“If you’re marketing a product for diabetics, you might have chosen to target your ad on pages that contain keywords like diabetes or diabetics. There might be 100 million pages that contain one of those keywords, but the word itself doesn’t indicate user intent for seeking treatment or even mean the user viewing the page has diabetes. With our tool, you can start to narrow your targets to reach audiences with far greater intent. The best pages contain the names of drugs, drug classes or products used to treat diabetes – these are the pages you want your ad on, and this is what our interface helps health marketers do.”

Tap Native now works with hundreds of health marketers including hospitals, consumer products, medical devices and wellness services. Tap Native has also been a pioneer in pharmaceutical native advertising.


The supply side of health publishing is changing too but as always, health sites are a dime a dozen. What most sites lack, however, is a rich library of credible, vetted content. Of course, getting people to visit your site is the hardest part of the equation but a new species of digital publishers has emerged. (Facty) uses technology to arbitrage traffic sources efficiently and at scale. Facty has built an incredibly rich and diverse library of content across dozens of therapeutics checked by medical professionals. Facty also has something most other health sites don’t have: tens of millions of monthly visitors seeking answers to important health questions.

Facty, owned by Redbrick, is now one of the fastest growing digital health publishers because it uses cutting-edge technology to intelligently engage audiences at the source, such as search engines, social, and various display channels. Facty uses both organic and paid sources to engage audiences across a full range of therapeutic categories by understanding intent at the keyword and source level. Facty measures how much it costs to acquire users and what they earn on the backend. Facty has been so successful that it now sees over 20 million unique users monthly, making it a top tier health destination in a small group that includes, WebMD, Healthline and Everyday Health.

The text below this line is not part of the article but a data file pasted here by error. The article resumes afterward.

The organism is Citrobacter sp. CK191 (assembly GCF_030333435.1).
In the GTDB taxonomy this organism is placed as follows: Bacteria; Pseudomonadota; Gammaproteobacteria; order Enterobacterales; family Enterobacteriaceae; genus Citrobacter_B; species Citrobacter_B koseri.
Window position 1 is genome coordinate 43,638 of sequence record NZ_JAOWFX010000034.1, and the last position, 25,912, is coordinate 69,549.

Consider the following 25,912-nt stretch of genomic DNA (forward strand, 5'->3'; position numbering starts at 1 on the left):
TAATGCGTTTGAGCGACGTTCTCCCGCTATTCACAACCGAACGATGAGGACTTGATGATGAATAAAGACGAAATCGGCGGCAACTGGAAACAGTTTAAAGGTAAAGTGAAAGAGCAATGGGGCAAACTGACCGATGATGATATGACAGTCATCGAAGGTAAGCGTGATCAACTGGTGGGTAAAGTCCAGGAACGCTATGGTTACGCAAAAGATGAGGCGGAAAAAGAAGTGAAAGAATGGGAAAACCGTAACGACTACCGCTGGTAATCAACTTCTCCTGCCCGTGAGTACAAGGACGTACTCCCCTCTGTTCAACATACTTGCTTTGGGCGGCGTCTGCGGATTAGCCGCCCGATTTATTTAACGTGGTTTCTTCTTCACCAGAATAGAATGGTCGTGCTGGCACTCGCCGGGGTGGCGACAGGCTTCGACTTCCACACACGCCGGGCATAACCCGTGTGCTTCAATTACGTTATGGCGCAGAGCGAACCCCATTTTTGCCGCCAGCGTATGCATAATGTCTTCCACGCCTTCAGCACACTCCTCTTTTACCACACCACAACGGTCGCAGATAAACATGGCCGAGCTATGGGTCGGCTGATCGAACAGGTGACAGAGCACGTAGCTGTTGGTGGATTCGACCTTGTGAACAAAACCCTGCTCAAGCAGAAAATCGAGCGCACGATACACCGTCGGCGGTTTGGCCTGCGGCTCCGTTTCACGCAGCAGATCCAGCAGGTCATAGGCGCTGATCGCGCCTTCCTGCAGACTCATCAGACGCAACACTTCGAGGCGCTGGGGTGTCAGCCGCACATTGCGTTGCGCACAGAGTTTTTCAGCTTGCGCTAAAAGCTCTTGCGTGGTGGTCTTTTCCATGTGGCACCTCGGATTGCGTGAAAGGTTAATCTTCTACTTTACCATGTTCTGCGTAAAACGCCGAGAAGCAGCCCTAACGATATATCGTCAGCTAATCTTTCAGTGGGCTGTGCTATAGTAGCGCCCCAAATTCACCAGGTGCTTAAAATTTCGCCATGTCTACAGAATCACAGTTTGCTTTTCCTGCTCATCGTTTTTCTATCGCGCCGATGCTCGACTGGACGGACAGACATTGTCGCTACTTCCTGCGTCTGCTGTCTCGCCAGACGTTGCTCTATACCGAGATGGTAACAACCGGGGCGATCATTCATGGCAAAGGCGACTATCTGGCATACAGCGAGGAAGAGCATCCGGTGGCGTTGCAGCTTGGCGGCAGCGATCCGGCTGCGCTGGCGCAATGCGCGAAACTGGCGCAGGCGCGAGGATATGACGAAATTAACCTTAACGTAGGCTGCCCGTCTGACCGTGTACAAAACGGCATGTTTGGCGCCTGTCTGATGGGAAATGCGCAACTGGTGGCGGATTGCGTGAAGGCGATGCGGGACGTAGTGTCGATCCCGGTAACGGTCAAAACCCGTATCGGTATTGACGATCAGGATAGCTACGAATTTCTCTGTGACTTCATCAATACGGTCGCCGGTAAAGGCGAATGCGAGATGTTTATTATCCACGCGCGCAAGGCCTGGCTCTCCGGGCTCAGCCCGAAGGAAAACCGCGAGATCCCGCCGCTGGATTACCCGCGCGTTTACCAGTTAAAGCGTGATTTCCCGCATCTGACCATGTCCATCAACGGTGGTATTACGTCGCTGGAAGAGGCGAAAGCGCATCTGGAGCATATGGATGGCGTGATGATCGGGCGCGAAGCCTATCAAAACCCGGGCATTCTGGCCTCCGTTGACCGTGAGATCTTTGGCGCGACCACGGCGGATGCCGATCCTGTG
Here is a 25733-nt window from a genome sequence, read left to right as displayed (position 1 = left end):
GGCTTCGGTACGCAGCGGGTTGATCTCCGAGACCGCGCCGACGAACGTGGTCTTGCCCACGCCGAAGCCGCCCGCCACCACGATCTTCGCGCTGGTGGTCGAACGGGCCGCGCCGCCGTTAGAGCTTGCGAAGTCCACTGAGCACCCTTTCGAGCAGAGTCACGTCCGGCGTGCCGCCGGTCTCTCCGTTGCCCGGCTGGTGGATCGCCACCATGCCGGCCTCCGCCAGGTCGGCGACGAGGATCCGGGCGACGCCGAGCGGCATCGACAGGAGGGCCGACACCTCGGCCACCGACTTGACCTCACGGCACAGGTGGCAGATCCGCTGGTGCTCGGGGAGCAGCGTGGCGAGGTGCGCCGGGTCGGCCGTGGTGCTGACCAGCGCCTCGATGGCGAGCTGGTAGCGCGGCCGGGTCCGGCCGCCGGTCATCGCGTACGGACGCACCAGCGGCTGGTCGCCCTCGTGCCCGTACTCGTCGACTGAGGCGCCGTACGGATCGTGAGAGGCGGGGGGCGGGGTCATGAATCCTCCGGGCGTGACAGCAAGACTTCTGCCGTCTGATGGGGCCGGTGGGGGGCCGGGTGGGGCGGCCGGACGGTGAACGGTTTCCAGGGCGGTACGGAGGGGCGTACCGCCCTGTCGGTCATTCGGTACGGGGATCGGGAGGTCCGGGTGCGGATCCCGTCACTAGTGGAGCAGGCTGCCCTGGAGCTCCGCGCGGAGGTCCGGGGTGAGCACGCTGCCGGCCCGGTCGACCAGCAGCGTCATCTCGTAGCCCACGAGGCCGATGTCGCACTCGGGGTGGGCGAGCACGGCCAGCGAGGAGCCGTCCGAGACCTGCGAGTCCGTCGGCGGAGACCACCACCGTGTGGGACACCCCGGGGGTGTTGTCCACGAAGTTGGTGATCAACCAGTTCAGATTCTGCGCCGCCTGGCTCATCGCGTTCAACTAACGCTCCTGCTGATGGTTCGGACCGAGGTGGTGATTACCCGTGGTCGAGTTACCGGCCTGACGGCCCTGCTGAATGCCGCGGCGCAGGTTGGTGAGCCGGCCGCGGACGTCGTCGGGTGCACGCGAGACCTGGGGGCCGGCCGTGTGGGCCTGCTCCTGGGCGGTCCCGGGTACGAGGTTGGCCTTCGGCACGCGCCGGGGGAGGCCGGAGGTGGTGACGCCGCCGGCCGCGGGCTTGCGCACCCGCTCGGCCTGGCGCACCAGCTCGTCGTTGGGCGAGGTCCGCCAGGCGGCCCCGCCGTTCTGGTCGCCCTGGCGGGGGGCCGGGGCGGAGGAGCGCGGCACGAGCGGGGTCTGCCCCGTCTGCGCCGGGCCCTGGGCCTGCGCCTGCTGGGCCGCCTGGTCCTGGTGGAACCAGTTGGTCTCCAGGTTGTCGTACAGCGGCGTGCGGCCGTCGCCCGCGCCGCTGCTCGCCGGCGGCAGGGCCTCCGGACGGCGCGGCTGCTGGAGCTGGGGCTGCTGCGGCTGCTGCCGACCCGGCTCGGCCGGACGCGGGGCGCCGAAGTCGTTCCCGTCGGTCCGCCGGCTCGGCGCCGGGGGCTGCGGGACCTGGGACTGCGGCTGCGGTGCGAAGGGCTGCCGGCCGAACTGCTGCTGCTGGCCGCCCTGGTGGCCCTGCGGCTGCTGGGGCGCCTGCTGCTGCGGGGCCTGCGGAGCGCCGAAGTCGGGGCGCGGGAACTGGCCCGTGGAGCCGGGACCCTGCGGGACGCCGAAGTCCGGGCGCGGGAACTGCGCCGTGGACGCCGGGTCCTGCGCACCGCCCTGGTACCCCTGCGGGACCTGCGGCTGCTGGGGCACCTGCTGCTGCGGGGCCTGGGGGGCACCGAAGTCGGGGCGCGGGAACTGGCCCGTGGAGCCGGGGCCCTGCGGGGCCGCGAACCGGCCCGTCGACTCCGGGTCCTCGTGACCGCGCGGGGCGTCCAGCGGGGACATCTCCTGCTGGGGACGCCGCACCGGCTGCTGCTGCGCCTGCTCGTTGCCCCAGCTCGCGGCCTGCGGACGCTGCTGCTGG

Supply and demand – a beautiful synergy

Facty has mastered the art of health content creation and finding profitable, scalable methods of driving health information seekers via the use of technology and data. On the supply side, Facty has cracked the code. On the demand side, Tap Native has mastered the art of enabling marketers to tap specific content pages that reach users with higher intent and help health publishers monetize portions of their site they were never able to before.

It’s no surprise, then, that Facty and Tap Native recently announced a three-year deal to increase Facty’s native ad quality, relevance, engagement and revenue. Facty will receive access to Tap Native’s tools for health publishers like health-focused analytics, internal recirculation, a health-focused traffic exchange, emailable ad units and the ability to call indirect and programmatic advertisements from Tap Native’s contextual demand sources. Jamie Geiger, Director of Advertising Operations at Assembly had this to say about the partnership:

“We chose Tap Native to increase the relevance and value of the native ads on our site. We’re also looking forward to promoting our content in Tap’s health focused traffic exchange to introduce Facty’s brand and content to millions of additional health information seekers.”

With the amount of information available on the Web, capturing consumer attention requires relevant content and a strategy to drive targeted users at scale. It takes intelligent technology and revenue models to know how and where to profitably deliver those messages across a complex and ever-changing digital eco-system. It also takes near real-time analytics to make those interactions economically viable to both the supply and demand sides of the digital health business. Tap Native and Facty are two great examples of companies resetting their sails to capture the changing winds of digital healthcare.